What does the idiom "the black sheep of the family" mean?
The expression the black sheep of the family is one of the idioms that often finds a place in our literature and enriches our language. However, its meaning is not fully understood, so it is sometimes used in the wrong situations. Please review the explanation carefully for the correct use of the the black sheep of the family idiom.
Meaning of "the black sheep of the family"
The phrase 'the black sheep of the family' is an idiom which is used to refer to a person who is regarded as a disgrace to their family or community. It is a person who is seen as different from their relatives and who does not fit in socially or morally. They may be seen as an outcast or rebel, or they may just not conform to the norms that the rest of the family follows.
The phrase 'black sheep of the family' has its origins in farming. Farmers used to segregate their flock of sheep into white and black breeds. The black sheep were regarded as being worth less than their white counterparts, and were seen as being unusable for breeding. As such, there was a sense of worthlessness associated with the black sheep, and this term eventually transferred to humans who were seen as being a disgrace to their families.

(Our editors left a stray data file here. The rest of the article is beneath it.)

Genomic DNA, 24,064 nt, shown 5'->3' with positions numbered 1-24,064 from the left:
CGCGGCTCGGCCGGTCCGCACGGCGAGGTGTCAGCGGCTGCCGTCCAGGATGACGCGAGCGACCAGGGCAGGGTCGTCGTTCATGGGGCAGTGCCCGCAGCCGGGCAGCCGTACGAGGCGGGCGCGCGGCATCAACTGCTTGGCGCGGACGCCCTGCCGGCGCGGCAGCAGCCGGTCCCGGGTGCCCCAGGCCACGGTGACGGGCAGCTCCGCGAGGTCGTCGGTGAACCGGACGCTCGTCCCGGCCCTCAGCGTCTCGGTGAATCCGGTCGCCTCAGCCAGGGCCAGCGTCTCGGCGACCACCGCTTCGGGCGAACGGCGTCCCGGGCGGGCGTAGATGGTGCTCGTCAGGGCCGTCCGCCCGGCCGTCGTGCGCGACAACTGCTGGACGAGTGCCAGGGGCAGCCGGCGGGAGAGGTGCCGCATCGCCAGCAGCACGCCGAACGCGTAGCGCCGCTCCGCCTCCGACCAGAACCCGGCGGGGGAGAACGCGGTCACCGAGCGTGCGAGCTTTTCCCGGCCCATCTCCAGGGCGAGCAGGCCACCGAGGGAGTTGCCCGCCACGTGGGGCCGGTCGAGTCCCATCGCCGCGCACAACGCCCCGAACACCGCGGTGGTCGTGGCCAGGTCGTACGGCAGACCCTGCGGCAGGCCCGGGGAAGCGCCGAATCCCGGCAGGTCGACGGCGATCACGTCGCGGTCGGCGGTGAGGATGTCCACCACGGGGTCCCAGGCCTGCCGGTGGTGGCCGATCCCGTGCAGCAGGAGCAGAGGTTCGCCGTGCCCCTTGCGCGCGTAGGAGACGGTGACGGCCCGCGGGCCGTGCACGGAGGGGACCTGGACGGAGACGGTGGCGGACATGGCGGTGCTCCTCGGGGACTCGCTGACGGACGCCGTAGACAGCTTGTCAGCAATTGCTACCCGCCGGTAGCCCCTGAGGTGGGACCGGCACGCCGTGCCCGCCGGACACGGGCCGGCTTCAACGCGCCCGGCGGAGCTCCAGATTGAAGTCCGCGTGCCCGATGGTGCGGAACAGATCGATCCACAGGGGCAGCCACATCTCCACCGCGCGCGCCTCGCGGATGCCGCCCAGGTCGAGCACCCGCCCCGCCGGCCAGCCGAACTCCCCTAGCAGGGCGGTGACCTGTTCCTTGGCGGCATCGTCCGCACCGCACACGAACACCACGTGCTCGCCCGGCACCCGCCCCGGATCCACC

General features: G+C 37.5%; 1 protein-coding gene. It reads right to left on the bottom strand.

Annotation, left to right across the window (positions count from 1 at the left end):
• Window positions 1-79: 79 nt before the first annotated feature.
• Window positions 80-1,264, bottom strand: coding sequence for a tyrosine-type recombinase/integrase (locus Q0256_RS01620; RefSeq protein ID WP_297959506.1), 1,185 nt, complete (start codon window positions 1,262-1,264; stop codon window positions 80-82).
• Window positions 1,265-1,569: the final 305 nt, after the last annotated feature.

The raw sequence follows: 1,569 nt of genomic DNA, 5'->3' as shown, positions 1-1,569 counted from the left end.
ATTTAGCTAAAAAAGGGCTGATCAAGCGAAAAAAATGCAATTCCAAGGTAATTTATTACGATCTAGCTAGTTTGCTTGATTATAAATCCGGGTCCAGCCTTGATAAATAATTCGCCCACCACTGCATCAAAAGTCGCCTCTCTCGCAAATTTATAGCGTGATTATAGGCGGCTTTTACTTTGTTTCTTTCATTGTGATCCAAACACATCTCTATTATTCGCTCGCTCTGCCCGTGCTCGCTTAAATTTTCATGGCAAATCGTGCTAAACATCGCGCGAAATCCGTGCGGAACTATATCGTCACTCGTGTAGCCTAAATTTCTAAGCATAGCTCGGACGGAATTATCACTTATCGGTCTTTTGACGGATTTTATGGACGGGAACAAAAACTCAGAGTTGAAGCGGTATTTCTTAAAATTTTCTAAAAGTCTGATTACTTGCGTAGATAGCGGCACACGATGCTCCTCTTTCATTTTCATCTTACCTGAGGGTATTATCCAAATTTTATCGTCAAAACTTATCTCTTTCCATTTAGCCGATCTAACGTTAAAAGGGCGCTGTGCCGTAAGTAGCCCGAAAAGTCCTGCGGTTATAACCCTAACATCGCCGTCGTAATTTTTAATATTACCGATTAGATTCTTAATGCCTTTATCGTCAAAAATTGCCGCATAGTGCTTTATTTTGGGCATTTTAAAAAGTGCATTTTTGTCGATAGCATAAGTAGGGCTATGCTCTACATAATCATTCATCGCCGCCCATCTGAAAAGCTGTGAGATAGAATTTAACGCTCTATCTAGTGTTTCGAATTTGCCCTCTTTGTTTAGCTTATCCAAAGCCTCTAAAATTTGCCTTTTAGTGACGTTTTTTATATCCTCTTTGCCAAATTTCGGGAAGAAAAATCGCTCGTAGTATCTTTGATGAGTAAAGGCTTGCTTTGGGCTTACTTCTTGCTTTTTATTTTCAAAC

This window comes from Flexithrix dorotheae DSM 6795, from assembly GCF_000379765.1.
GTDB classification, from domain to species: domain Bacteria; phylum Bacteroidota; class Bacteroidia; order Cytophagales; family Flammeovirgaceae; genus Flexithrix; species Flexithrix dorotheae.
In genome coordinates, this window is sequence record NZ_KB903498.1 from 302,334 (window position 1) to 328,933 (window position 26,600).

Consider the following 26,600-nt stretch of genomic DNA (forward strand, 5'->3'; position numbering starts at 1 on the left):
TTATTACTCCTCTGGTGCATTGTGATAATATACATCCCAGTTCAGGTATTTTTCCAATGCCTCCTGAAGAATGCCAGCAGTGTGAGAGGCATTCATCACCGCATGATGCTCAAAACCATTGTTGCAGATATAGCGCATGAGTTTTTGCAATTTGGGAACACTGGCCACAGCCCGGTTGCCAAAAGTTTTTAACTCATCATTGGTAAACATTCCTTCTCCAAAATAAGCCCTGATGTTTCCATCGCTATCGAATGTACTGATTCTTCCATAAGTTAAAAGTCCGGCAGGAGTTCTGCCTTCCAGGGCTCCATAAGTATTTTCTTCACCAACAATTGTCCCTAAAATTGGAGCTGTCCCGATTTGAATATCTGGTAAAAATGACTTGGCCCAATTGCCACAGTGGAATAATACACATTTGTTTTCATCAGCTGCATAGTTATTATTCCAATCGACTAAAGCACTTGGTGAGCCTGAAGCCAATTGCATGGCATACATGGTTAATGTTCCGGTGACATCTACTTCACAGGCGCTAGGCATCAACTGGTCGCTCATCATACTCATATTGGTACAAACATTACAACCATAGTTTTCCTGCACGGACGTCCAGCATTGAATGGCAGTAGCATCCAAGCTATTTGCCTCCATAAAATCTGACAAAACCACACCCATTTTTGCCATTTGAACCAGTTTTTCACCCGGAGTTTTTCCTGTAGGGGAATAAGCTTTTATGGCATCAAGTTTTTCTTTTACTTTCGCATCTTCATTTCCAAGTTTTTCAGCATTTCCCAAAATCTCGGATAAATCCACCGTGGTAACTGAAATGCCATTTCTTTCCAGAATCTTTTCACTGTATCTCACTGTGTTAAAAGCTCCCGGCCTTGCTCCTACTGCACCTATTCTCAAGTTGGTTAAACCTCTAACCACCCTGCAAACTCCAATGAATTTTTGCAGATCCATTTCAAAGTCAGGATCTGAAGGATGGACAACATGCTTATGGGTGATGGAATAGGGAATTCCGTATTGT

This phrase is used in a variety of contexts, from humorous to serious. It is often used to describe someone who does not fit in with the rest of their family, such as a rebellious child or an adult who does not subscribe to the same values as their parents. Some people also use it to refer to themselves if they feel that they don't fit in with their family or group.
- His parents are very well-respected in the community, but John is the black sheep of the family and has caused them a lot of embarrassment.
- Charlie doesn't fit in with his siblings, he's always been the black sheep of the family.
- I feel like the black sheep of my group of friends, they all have similar interests and I'm the only one who doesn't.
- She was always the black sheep of the family, not wanting to follow the same path as everybody else.
Idioms with similar meaning
"Don't judge a book by its cover" is an English idiom that means you shouldn't make assumptions about someone or something based solely on its appearance. In Japanese, the similar idiom is "Hana yori dango," which translates to "Dumplings rather than flowers." This idiom means that substance is more important than appearance.